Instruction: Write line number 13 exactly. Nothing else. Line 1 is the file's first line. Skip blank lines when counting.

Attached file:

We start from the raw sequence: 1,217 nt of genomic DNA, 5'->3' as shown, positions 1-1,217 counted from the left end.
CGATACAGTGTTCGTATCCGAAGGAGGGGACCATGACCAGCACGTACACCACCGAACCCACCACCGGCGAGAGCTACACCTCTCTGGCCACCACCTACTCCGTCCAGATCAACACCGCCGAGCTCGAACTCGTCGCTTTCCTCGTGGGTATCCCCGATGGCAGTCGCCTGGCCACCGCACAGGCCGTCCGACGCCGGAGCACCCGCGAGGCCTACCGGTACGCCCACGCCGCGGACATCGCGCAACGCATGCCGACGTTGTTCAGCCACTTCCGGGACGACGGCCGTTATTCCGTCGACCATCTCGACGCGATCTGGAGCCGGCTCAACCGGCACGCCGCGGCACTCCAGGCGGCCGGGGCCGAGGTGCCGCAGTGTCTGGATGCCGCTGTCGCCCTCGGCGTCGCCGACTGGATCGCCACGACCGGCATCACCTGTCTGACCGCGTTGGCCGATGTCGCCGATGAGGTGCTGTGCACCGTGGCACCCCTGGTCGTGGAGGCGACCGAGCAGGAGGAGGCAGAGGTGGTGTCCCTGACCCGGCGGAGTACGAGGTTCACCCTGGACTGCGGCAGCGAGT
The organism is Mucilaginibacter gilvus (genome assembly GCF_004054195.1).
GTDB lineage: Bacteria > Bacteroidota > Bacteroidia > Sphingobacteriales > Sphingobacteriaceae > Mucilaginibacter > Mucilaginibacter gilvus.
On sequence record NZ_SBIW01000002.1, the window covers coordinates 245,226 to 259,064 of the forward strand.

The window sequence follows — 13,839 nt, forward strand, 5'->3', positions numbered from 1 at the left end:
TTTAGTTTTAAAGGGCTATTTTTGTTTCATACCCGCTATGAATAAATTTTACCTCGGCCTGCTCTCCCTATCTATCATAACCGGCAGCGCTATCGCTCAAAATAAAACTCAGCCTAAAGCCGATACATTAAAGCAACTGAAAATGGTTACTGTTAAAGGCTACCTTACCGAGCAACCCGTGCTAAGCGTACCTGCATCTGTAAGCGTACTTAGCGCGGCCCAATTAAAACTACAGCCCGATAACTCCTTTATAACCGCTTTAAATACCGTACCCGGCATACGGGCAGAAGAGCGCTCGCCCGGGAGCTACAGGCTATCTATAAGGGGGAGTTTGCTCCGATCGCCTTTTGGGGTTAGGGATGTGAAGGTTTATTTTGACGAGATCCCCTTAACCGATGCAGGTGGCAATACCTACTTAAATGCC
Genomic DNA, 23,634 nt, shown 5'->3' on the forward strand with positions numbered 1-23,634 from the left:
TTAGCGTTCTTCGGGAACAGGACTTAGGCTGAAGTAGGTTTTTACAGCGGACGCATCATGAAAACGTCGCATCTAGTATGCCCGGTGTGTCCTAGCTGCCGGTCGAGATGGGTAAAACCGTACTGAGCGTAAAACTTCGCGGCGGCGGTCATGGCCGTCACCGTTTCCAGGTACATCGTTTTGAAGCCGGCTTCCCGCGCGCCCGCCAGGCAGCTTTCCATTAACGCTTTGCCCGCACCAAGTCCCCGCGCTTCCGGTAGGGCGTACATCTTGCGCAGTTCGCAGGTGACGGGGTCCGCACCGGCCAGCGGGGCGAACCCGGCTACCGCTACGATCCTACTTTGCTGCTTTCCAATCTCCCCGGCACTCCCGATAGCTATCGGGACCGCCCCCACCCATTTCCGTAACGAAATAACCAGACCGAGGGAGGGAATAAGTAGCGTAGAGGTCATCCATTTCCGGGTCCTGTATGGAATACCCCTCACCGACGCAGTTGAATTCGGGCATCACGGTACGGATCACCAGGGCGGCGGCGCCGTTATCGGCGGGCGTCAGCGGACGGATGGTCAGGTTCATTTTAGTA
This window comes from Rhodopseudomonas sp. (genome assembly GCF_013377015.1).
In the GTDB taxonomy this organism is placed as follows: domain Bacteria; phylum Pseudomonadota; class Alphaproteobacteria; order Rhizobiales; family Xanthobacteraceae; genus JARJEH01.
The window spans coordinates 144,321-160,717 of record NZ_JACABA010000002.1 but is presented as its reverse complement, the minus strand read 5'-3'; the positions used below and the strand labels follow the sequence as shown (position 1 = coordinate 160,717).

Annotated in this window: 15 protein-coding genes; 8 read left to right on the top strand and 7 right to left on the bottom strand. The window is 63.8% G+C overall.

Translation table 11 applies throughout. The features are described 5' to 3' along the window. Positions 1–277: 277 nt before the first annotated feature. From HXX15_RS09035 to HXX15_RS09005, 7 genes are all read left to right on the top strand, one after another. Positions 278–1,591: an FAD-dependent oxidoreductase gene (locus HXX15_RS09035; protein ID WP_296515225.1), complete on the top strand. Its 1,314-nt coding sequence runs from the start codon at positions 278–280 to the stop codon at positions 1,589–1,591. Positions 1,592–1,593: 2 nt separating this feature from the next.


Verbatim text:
Annotated in this window: 15 protein-coding genes; 8 read left to right on the top strand and 7 right to left on the bottom strand. The window is 63.8% G+C overall.